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Best students 'barely literate'


Writing standards have plunged to crisis levels, reports Stephen Phillips

MORE than half of America's best students sail through school and make it to university without picking up more than an elementary grasp of how to write, according to new research.

The alarming state of writing is a reflection of how 20 years of curriculum reform have overlooked it in favour of the more easily quantifiable of the 3Rs, reading and arithmetic, say the study's authors.

Nine-year-old pupils spend less than three hours a week writing, but 15 hours slumped passively in front of the TV.

Three-quarters of sixth-formers are never given written assignments in humanities classes, says the report, published by the National Commission on Writing in America's Schools and Colleges.

"It's a C-minus if I have to put a grade on it," said Peter Magrath, leader of the panel of educators convened to probe the writing crisis.

The Neglected: The Need for a Writing Revolution notes that writing has been overlooked in reforms partly because it does not yield the figures craved by law-makers, who hold the education purse-strings.

"There is a total devaluation of teaching of good writing and, along with that, intelligent reading," said Mr Magrath, who produced the report for the college board that administers the two university entrance tests, the SAT and the ACT.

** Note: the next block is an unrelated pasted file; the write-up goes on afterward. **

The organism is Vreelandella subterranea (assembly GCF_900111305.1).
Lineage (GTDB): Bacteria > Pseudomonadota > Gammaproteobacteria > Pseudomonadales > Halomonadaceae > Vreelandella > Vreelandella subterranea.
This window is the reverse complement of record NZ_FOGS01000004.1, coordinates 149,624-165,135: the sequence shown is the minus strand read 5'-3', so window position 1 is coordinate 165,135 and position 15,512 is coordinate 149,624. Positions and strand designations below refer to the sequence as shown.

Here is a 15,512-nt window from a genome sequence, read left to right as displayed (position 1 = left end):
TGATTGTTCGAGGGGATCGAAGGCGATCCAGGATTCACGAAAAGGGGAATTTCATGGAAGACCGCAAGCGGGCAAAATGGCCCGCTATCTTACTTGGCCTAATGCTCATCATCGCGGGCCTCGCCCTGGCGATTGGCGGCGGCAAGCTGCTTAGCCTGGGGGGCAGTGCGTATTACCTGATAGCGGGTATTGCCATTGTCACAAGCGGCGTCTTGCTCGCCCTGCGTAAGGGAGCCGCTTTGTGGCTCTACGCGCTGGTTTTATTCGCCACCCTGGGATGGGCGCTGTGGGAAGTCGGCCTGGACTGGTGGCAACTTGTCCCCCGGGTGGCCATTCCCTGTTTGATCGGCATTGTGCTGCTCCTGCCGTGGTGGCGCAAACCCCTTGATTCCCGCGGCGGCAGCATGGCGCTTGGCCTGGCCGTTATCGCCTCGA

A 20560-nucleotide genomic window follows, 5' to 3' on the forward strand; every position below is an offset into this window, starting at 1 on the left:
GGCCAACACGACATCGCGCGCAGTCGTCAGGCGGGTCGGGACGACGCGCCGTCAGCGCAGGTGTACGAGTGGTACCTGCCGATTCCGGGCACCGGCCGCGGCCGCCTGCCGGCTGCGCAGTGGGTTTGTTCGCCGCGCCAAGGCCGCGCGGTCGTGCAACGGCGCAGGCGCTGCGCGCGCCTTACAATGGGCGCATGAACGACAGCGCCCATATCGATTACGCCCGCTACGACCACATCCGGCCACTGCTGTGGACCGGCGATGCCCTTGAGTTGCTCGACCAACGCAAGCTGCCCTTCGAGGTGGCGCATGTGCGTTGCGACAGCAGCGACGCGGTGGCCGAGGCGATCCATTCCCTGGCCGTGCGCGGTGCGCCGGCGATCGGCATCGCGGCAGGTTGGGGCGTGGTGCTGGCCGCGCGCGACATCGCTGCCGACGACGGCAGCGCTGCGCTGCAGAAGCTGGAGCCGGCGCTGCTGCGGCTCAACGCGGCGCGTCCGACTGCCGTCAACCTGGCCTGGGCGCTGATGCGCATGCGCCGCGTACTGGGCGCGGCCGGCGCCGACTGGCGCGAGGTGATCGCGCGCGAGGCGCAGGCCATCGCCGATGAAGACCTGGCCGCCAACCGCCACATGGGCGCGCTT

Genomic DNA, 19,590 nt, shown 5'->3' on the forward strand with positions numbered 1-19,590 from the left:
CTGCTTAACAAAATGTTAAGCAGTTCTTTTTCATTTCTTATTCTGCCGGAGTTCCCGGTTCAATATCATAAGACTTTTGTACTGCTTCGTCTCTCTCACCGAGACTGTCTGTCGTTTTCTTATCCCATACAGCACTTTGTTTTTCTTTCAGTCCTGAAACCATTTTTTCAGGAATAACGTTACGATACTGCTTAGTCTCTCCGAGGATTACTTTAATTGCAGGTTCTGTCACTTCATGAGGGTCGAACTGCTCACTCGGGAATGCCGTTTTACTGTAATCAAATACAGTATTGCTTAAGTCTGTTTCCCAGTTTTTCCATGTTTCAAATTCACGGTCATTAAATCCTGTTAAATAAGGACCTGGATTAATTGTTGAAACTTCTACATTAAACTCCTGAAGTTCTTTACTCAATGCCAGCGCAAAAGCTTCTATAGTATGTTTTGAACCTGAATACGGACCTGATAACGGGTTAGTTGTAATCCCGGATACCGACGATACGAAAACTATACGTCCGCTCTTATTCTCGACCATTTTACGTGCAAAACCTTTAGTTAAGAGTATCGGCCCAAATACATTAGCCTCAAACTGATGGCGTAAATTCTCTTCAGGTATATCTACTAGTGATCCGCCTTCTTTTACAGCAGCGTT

Only half the students met basic requirements in the prose section of the latest USA-wide national assessment of education progress exams, taken at nine, 13 and 18.

Just one in five was judged "proficient". Last week's report adds that more than 50 per cent of university entrants are unable to produce essays without grammatical errors, or that are cogentlywritten. "If students are to learn, they must write," it concludes.

American universities foot an annual $1billion bill (pound;623 million) for extra lessons to help bring students' writing up to scratch, while employers measure the cost in workers lacking adequate communication skills.

But identifying the problem may prove easier than fixing it. The report noted that bureaucratic overheads and other demands on teachers' time often rule out setting written work because they haven't time to mark submissions.

"There's no magical solution - it requires daily effort to give students individual feedback," said Judy Buchanan, of the National Writing Project, which promotes writing in US classrooms.

To this end, Mr Magrath is calling for schools to hire dedicated writing coaches. This is one goal of the five-year campaign, dubbed "A Writing Challenge to the Nation", that the commission has launched to revamp the teaching of writing.

Other demands include retooling education standards, with guidelines on writing, setting aside time each week for teaching it, and making writing theory compulsory in teacher-training courses.

Meanwhile, Judy Buchanan said she was encouraged by plans to add writing portions to the SAT from 2005. "What is measured in the end becomes what is taught," she said.

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